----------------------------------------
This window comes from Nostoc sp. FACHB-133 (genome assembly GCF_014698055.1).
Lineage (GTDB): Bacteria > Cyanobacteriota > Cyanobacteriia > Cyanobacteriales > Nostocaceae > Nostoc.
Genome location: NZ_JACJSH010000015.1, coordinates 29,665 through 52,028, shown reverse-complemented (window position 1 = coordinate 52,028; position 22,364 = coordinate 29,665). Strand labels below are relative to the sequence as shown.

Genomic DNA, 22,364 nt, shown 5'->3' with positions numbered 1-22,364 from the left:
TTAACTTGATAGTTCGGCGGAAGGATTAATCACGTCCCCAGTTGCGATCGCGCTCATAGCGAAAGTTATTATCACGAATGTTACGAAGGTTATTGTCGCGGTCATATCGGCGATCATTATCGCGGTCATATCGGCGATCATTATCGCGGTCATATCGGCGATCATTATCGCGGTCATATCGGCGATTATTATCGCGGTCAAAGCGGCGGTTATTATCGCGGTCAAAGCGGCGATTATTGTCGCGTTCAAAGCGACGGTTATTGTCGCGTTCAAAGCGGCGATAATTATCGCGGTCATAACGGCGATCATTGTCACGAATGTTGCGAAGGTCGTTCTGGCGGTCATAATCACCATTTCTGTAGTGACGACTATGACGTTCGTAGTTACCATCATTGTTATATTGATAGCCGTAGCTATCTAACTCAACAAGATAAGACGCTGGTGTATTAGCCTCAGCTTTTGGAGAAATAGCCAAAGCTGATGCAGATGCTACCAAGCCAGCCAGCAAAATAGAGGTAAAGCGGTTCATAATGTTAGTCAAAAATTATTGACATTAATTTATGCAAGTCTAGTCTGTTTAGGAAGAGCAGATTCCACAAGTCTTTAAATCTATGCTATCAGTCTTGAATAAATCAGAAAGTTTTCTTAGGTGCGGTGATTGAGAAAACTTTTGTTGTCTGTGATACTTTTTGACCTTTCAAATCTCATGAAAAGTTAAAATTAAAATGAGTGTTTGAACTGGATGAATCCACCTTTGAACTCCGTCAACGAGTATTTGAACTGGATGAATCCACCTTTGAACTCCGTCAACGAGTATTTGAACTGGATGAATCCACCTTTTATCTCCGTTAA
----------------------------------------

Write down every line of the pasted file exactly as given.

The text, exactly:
This window comes from Nostoc sp. FACHB-133 (genome assembly GCF_014698055.1).
Lineage (GTDB): Bacteria > Cyanobacteriota > Cyanobacteriia > Cyanobacteriales > Nostocaceae > Nostoc.
Genome location: NZ_JACJSH010000015.1, coordinates 29,665 through 52,028, shown reverse-complemented (window position 1 = coordinate 52,028; position 22,364 = coordinate 29,665). Strand labels below are relative to the sequence as shown.

Genomic DNA, 22,364 nt, shown 5'->3' with positions numbered 1-22,364 from the left:
TTAACTTGATAGTTCGGCGGAAGGATTAATCACGTCCCCAGTTGCGATCGCGCTCATAGCGAAAGTTATTATCACGAATGTTACGAAGGTTATTGTCGCGGTCATATCGGCGATCATTATCGCGGTCATATCGGCGATCATTATCGCGGTCATATCGGCGATCATTATCGCGGTCATATCGGCGATTATTATCGCGGTCAAAGCGGCGGTTATTATCGCGGTCAAAGCGGCGATTATTGTCGCGTTCAAAGCGACGGTTATTGTCGCGTTCAAAGCGGCGATAATTATCGCGGTCATAACGGCGATCATTGTCACGAATGTTGCGAAGGTCGTTCTGGCGGTCATAATCACCATTTCTGTAGTGACGACTATGACGTTCGTAGTTACCATCATTGTTATATTGATAGCCGTAGCTATCTAACTCAACAAGATAAGACGCTGGTGTATTAGCCTCAGCTTTTGGAGAAATAGCCAAAGCTGATGCAGATGCTACCAAGCCAGCCAGCAAAATAGAGGTAAAGCGGTTCATAATGTTAGTCAAAAATTATTGACATTAATTTATGCAAGTCTAGTCTGTTTAGGAAGAGCAGATTCCACAAGTCTTTAAATCTATGCTATCAGTCTTGAATAAATCAGAAAGTTTTCTTAGGTGCGGTGATTGAGAAAACTTTTGTTGTCTGTGATACTTTTTGACCTTTCAAATCTCATGAAAAGTTAAAATTAAAATGAGTGTTTGAACTGGATGAATCCACCTTTGAACTCCGTCAACGAGTATTTGAACTGGATGAATCCACCTTTGAACTCCGTCAACGAGTATTTGAACTGGATGAATCCACCTTTTATCTCCGTTAA